Difference between revisions of "Ted Strickland"

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===U.S. House of Reprsentatives (1993-1995, 1997-2007)===
 
===U.S. House of Reprsentatives (1993-1995, 1997-2007)===
Strickland served six terms in the [[U.S. House of Representatives]], representing [[Ohio's 6th congressional district]]. He was first elected in 1992. In 1994, the Republican wave swamped Strickland, who narrowly lost his seat to Republican Frank Cremeans. However, in 1996, Strickland won his seat back, again narrowly, taking office in 1997 (the 105th Congress).  He faced a strong challenge from [[Lieutenant Governor]] Nancy Hollister in 1998, but turned it back fairly easily.  He wasn't seriously challenged again after this and was re-elected three more times, and even ran unopposed in 2004. Strickland served on the Energy and Commerce Committee and the Veterans' Affairs Committee.
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Strickland served six terms in the [[U.S. House of Representatives]], representing [[Ohio's 6th Congressional District]]. He was first elected in 1992. In 1994, the Republican wave swamped Strickland, who narrowly lost his seat to Republican Frank Cremeans. However, in 1996, Strickland won his seat back, again narrowly, taking office in 1997 (the 105th Congress).  He faced a strong challenge from [[Lieutenant Governor]] Nancy Hollister in 1998, but turned it back fairly easily.  He wasn't seriously challenged again after this and was re-elected three more times, and even ran unopposed in 2004. Strickland served on the Energy and Commerce Committee and the Veterans' Affairs Committee.
  
 
==Elections==
 
==Elections==
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===1976, 1978, 1980===
 
===1976, 1978, 1980===
Strickland ran for U.S. Representative for Ohio's 6th congressional district in 1976, 1978, and 1980, losing twice to long-time incumbent William H. Harsha, and later to Harsha's successor and campaign manager, Bob McEwen.
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Strickland ran for U.S. Representative for Ohio's 6th Congressional District in 1976, 1978, and 1980, losing twice to long-time incumbent William H. Harsha, and later to Harsha's successor and campaign manager, Bob McEwen.
  
 
===Campaign contributions===
 
===Campaign contributions===
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*[[John Kasich]]
 
*[[John Kasich]]
 
*[[U.S. House]]
 
*[[U.S. House]]
*[[Ohio's 6th congressional district]]
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*[[Ohio's 6th Congressional District]]
  
 
==External links==
 
==External links==

Revision as of 15:30, 16 December 2013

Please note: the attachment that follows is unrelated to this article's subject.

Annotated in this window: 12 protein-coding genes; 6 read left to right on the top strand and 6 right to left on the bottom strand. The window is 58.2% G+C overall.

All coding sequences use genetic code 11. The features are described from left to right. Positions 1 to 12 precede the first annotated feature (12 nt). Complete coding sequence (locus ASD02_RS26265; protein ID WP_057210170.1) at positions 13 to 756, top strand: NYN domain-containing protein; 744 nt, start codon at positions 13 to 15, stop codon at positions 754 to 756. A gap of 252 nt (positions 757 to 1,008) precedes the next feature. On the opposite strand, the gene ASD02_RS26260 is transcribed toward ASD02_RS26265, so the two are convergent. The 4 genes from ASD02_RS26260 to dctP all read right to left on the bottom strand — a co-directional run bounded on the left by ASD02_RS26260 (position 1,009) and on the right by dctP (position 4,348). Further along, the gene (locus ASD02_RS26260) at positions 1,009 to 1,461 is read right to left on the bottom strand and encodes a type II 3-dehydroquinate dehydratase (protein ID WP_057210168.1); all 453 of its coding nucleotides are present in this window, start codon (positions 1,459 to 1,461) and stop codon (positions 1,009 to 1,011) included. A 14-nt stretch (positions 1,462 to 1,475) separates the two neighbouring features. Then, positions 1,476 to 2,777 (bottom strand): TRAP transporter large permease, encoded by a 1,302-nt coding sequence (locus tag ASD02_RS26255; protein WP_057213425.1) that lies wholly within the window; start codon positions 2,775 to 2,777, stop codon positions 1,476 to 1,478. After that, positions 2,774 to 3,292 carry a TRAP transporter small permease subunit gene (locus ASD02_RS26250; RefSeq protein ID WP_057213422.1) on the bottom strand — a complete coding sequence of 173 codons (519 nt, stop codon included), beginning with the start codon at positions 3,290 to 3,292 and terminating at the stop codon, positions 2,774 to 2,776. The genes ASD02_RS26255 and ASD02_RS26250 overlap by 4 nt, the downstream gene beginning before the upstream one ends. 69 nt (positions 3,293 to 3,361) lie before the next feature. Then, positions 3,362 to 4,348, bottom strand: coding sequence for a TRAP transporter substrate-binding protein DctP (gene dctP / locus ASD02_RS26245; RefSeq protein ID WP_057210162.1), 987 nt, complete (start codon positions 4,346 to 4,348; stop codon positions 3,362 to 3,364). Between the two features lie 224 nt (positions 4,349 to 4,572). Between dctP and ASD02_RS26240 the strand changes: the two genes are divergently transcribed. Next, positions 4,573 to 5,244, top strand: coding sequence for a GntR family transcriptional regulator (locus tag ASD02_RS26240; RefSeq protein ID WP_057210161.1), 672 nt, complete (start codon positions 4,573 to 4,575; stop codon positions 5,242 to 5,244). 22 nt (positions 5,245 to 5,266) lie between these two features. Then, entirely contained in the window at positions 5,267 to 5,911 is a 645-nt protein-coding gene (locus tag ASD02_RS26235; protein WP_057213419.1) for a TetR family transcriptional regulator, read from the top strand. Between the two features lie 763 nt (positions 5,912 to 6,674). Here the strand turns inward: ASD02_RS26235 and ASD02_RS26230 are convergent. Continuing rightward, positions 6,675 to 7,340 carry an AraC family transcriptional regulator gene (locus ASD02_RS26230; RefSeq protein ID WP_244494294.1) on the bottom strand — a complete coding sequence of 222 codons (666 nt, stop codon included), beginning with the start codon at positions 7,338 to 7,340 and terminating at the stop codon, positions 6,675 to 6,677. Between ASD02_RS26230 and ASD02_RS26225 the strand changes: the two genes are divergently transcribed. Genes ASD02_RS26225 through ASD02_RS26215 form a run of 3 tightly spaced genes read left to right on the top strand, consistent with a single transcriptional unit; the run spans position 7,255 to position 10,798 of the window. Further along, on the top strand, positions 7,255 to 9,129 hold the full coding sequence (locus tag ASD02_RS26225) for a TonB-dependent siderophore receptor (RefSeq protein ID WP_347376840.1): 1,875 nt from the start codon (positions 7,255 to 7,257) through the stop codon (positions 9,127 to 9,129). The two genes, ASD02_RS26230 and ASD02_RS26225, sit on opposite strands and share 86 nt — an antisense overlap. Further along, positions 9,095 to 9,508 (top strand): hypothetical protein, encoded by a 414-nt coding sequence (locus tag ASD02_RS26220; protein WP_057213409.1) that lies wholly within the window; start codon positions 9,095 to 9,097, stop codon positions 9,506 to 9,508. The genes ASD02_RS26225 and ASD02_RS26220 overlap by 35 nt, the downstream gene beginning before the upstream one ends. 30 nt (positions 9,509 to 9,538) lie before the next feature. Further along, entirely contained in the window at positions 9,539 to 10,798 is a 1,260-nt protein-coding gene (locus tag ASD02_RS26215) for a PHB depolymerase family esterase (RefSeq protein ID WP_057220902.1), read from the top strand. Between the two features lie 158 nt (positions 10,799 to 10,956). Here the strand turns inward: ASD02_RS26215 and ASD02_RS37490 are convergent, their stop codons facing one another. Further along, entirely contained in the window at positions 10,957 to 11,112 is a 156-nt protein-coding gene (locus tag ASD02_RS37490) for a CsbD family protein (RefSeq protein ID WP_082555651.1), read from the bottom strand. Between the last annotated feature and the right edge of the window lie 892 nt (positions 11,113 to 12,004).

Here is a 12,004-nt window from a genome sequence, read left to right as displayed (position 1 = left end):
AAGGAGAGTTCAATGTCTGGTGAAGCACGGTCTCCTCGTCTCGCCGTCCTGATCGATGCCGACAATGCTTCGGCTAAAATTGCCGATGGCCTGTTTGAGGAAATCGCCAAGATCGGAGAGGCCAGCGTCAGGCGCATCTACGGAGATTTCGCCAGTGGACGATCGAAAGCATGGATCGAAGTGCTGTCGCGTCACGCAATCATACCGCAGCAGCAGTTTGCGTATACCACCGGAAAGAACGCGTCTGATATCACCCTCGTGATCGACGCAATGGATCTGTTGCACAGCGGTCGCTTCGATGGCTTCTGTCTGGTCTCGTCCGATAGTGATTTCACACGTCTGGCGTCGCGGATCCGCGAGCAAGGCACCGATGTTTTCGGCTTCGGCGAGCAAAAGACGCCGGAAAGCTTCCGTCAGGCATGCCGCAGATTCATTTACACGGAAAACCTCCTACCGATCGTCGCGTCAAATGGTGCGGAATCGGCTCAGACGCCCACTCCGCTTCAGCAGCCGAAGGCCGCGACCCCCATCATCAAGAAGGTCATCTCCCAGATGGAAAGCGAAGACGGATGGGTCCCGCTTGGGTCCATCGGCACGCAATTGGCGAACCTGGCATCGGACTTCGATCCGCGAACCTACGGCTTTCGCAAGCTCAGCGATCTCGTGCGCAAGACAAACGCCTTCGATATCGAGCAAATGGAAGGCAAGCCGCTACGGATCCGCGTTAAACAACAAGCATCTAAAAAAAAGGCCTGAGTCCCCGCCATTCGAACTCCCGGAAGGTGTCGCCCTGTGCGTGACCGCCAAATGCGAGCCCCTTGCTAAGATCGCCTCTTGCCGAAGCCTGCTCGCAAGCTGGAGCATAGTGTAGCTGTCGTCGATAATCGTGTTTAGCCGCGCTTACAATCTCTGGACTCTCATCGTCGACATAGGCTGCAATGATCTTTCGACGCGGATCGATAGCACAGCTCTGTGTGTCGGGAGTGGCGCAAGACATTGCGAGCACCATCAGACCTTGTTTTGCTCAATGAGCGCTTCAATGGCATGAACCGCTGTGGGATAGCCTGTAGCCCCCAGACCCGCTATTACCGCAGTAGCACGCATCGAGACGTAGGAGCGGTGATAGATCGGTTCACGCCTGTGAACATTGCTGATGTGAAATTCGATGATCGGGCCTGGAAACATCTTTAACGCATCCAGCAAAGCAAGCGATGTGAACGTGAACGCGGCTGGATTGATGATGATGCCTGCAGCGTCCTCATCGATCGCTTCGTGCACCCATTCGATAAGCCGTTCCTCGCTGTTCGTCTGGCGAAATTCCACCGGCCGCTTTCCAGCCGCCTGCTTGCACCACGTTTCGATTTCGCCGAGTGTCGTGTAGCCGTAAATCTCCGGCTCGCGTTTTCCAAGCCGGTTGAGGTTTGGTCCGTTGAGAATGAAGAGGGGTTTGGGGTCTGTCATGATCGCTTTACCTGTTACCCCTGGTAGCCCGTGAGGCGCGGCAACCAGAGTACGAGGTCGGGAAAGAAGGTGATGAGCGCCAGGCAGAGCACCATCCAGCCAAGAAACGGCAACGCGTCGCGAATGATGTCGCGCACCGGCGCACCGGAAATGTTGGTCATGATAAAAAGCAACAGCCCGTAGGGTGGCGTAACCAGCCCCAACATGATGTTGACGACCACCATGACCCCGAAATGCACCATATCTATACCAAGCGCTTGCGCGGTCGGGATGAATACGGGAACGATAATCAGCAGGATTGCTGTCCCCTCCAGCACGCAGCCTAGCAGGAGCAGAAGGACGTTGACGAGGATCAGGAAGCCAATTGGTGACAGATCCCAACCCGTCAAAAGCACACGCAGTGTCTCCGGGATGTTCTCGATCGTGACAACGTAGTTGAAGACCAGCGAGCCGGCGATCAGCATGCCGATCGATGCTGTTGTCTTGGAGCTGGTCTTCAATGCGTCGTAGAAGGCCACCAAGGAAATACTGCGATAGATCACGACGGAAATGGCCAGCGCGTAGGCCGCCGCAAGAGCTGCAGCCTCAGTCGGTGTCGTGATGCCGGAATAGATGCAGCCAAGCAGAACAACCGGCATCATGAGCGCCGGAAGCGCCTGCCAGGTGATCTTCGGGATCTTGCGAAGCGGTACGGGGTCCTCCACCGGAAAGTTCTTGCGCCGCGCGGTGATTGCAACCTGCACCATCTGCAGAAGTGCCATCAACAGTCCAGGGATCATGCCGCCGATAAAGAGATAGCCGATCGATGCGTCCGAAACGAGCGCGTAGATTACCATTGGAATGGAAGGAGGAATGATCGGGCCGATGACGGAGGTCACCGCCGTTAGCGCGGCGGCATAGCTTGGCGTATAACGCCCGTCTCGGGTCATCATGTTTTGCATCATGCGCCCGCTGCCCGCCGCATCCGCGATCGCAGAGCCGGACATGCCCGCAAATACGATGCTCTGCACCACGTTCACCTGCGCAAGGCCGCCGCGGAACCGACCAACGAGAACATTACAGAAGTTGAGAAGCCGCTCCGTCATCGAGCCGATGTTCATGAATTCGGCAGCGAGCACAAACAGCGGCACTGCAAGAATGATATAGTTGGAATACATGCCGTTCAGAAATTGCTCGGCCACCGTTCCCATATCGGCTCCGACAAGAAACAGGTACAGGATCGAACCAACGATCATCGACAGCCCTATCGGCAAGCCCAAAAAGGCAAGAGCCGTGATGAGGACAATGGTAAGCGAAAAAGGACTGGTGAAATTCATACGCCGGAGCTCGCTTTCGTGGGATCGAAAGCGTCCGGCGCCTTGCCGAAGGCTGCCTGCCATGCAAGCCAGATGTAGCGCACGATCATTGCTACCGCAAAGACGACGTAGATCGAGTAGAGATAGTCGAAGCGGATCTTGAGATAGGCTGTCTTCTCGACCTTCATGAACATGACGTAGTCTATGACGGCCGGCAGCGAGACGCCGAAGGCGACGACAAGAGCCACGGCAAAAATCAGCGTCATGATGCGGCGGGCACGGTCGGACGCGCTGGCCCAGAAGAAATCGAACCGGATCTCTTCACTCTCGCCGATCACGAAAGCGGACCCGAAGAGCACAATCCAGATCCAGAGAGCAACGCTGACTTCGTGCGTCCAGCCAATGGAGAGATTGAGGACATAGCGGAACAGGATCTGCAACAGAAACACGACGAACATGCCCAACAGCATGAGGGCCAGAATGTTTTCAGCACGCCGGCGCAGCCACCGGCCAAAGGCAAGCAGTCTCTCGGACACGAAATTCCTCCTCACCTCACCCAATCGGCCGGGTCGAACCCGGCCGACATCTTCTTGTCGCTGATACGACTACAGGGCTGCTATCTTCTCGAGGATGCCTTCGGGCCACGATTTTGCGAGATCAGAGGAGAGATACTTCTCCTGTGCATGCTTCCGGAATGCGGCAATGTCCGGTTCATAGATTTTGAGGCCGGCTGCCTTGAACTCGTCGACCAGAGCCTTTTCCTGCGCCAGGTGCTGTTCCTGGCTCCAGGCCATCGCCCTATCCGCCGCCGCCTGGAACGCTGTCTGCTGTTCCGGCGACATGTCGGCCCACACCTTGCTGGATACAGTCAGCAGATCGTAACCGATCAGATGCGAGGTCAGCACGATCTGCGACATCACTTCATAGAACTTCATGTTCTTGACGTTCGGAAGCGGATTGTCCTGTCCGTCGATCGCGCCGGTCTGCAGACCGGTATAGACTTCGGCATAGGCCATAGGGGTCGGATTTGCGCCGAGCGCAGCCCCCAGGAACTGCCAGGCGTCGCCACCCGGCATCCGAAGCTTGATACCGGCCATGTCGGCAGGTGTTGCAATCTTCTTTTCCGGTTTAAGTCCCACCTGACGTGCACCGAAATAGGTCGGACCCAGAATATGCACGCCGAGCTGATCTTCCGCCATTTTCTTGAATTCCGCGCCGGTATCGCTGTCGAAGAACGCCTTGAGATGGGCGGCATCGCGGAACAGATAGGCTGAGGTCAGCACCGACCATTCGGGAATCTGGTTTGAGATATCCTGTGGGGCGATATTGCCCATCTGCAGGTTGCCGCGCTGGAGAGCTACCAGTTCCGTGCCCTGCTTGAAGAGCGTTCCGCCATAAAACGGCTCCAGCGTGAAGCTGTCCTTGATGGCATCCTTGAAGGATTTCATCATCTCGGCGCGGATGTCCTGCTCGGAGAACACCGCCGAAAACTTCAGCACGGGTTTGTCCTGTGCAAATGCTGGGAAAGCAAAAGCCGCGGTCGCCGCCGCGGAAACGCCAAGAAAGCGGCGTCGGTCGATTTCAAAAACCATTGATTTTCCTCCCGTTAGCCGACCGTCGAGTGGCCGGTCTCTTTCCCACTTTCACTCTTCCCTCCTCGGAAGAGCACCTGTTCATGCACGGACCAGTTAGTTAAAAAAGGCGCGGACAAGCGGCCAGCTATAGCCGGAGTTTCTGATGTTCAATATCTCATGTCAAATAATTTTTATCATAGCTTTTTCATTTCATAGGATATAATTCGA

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Ted Strickland
Strickland.jpg
Governor of Ohio
Retired Officeholder
In office
January 8, 2007 – January 9, 2011
PartyDemocratic
Elections and appointments
Last electionNovember 2010
First elected2006
Term limitsN/A
Prior offices
U.S. House of Representatives
1993-1995, 1995-2007
Education
High schoolNorthwest High School (1959)
Bachelor'sAsbury College (1963)
Master'sAsbury Theological Seminary (1967)
Personal
BirthdayAugust 4, 1941
ProfessionPsychologist
ReligionMethodist
Websites
Office website
Personal website
Campaign website
Ted Strickland (born August 4, 1941) is a Democratic politician and a former Governor of Ohio. Before his election in 2006, he served six terms as a member of the United States House of Representatives from Ohio’s 6th district.

In September of 2013, President Barack Obama appointed Strickland to be one of five alternate representatives to the U.S. delegation to the United Nations.[1]

Strickland ran for re-election as Governor of Ohio in the 2010 election. He lost to Republican John Kasich.

Biography

Born in Lucasville, Ohio, Strickland was one of nine children; his father was a steelworker. A 1959 graduate of Northwest High School in McDermott, Ohio, Strickland went on to be the first of his family to attend college.[2] Strickland was awarded a Bachelor of Arts degree from Asbury College in Wilmore, Kentucky in 1963. In 1966, he received a Master of Arts degree from the University of Kentucky. He received another master's degree in 1967 from Asbury Theological Seminary. He received a doctorate in psychology from the University of Kentucky in 1980.

Strickland worked as a counseling psychologist at the Southern Ohio Correctional Facility in Lucasville, Ohio; was an administrator at a Methodist children's home; and was a professor of psychology at Shawnee State University. His only known pastoral position within a church was a very brief associate pastoral position at Wesley United Methodist Church located at the corner of Offnere and Gallia Streets, Portsmouth, Ohio (now Cornerstone United Methodist Church).

Education

  • Northwest High School (1959)
  • B.A. Asbury College (1963)
  • M.A. University of Kentucky (1966)
  • M.A. Asbury Theological Seminary (1967)

Political career

Governor of Ohio (2007-2011)

Strickland was elected the 68th Governor of Ohio in November 2006, and was sworn into office on January 8, 2007.